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The Fool and His Vomit

As a dog returneth to his vomit, so a fool returneth to his folly.

Proverbs 26:11

The reason it is not courteous to bring up the idea of vomit in polite society is because vomit, by its very nature, is uncouth and disgusting. I don’t remember a time in my life when our family did not own a dog. Added to that is the fact that for most of my childhood and into adulthood my dad owned a business in which he worked with dogs on a daily basis, and I had the pleasure of helping him – a lot. For those reasons, I have observed dogs of all shapes, sizes, breeds, and mannerisms. What I have noticed in each one is the same repugnant habit. After they vomit, they will inevitably return to the spot of the offence and – look away for a second if you are squeamish – begin to eat the foul substance that, minutes before, had ascended from the dark depths of an intestine that, quite frankly, it should never have left. Perhaps you, like me, have wondered why a dog would possibly do something so hideous. It turns out that a dog’s esophagus is just the right size to measure the food going into the stomach so as not to throw off the ratio of food needing-to-be-digested to stomach acid that can digest it. If a dog eats portions of food that are too large, it will send it back up for greater mastication.

The purpose of the Bible’s comparison of a dog and his vomit to a fool and his folly is to show the disgusting nature of both. Yes, it is nauseating to picture such a wretch-inducing act as a dog returning to eat his own vomit, but it is just as reprehensible for a fool to return to his folly. Part of the makeup of a fool is the propensity to return to his folly. It is one thing to make a mistake and sin; it is quite another thing altogether to return again and again to that sin. Yet, that is the definition of a fool. Call it a lack of maturity if you will, but young men, in particular, (though anyone can fall into that category) have a natural bent toward foolishness that shows itself in many forms. The spectrum of folly ranges in scope from doing some not-completely-thought-through acts to impress a young lady to returning again and again to a besetting sin. Either end of the spectrum is still foolishness, and so is everything in between. One of the aspects of maturing is moving from those acts of foolishness into a thought process that knows how to deny selfish tendencies to avoid the pitfalls of a fool. Next time you are tempted to do something that you know is not right, think of a dog eating his own vomit, and let the folly disgust you just the same.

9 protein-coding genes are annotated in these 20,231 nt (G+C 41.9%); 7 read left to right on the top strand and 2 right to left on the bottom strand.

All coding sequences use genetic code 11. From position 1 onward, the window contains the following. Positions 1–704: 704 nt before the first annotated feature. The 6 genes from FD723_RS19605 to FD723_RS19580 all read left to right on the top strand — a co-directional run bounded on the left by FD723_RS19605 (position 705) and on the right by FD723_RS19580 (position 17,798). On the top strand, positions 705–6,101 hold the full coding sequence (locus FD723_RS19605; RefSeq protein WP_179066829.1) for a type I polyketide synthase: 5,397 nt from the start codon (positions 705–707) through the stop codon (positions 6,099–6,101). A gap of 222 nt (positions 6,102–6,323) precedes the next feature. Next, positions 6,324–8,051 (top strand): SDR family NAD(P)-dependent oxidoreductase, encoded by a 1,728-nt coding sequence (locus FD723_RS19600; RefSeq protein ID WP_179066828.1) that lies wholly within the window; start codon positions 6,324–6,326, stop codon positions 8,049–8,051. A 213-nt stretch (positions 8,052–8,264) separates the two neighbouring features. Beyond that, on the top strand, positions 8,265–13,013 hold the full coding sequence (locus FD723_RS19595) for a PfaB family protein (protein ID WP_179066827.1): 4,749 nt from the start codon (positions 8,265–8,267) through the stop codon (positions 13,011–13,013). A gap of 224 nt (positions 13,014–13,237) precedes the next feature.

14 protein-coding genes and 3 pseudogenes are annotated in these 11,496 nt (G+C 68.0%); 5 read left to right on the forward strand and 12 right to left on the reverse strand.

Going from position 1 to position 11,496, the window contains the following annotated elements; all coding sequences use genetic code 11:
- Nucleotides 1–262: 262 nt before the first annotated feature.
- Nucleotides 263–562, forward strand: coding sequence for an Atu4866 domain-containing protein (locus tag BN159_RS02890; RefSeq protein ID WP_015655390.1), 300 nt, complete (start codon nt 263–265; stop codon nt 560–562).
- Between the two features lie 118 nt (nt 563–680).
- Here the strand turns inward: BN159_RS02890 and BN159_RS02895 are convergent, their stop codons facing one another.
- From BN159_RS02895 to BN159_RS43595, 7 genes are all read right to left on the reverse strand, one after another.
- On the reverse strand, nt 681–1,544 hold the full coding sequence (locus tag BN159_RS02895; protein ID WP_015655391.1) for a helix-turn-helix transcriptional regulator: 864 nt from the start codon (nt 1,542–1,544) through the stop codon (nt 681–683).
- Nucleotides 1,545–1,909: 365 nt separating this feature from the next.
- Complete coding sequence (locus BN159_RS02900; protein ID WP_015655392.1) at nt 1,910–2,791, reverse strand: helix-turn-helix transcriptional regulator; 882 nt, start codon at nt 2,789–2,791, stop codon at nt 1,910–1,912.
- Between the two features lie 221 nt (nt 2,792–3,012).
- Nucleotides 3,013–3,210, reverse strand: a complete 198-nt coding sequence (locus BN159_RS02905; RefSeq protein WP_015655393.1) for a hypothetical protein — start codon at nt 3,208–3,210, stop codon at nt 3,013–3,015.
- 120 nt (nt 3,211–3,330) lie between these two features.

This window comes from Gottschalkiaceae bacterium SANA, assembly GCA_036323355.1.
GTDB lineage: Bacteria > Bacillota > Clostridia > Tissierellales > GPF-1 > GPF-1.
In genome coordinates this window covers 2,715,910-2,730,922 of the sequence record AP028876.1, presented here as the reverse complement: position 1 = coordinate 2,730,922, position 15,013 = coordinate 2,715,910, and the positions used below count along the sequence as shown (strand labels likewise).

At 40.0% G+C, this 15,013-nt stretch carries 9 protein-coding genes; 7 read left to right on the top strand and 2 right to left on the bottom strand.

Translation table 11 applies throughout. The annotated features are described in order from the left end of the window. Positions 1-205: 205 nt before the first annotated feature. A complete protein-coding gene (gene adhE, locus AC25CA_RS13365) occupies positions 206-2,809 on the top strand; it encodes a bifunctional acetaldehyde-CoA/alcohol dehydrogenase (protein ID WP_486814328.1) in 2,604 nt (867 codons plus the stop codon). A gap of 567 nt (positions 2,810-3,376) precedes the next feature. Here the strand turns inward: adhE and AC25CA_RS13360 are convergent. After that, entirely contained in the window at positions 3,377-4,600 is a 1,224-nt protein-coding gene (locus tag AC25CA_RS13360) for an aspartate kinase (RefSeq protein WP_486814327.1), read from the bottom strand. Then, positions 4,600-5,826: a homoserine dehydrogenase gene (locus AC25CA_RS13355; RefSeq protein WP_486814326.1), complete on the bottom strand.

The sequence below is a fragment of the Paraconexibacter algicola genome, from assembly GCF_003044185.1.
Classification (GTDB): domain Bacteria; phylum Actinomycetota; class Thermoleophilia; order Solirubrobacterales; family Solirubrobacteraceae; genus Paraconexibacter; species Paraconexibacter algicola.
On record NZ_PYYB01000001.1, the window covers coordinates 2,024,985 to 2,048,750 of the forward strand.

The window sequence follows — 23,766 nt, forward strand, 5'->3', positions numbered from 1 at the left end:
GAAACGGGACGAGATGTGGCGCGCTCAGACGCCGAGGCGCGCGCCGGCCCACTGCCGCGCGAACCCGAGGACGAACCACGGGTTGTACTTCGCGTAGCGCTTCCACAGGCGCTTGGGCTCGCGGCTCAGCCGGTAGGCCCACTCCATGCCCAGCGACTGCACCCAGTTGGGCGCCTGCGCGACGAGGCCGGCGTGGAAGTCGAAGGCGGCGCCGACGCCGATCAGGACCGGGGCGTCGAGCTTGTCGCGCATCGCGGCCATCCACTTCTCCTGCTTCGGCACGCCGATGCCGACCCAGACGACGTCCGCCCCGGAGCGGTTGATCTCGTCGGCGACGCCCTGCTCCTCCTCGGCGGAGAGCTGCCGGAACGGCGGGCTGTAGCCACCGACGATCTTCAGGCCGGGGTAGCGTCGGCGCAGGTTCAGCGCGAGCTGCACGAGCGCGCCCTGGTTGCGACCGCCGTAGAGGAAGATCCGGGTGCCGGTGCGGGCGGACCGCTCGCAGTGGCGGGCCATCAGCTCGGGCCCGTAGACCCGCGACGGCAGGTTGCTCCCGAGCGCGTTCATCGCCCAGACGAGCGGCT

Read also: Proverbs 26:10-12

Quote of the day: “Experience keeps a dear school, but a fool will learn in no other. – Ben Franklin

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